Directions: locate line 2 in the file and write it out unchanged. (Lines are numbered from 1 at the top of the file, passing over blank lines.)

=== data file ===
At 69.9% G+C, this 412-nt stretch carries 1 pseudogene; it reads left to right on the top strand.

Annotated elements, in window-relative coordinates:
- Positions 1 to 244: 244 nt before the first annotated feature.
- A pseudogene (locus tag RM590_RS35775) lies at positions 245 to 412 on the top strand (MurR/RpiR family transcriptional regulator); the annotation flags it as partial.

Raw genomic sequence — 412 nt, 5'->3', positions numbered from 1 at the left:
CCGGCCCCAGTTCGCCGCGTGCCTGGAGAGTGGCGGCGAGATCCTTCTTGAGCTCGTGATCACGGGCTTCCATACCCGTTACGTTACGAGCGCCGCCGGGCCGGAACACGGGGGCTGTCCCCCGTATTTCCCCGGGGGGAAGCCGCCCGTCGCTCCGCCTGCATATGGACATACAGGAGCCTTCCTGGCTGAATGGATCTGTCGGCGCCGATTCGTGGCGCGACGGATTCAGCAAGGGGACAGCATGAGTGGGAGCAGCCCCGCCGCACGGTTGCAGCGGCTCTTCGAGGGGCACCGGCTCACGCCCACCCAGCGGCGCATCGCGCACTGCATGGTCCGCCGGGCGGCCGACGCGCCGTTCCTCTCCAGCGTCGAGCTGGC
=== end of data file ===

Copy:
Annotated elements, in window-relative coordinates: